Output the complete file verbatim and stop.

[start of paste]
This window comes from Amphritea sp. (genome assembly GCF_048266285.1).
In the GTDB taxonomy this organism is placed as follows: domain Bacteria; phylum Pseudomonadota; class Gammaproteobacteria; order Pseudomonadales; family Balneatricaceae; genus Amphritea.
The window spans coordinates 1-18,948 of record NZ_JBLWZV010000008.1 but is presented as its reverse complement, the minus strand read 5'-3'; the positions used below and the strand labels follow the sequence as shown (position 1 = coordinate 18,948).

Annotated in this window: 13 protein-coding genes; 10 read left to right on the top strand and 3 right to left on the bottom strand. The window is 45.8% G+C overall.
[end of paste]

This window comes from Amphritea sp. (genome assembly GCF_048266285.1).
In the GTDB taxonomy this organism is placed as follows: domain Bacteria; phylum Pseudomonadota; class Gammaproteobacteria; order Pseudomonadales; family Balneatricaceae; genus Amphritea.
The window spans coordinates 1-18,948 of record NZ_JBLWZV010000008.1 but is presented as its reverse complement, the minus strand read 5'-3'; the positions used below and the strand labels follow the sequence as shown (position 1 = coordinate 18,948).

Annotated in this window: 13 protein-coding genes; 10 read left to right on the top strand and 3 right to left on the bottom strand. The window is 45.8% G+C overall.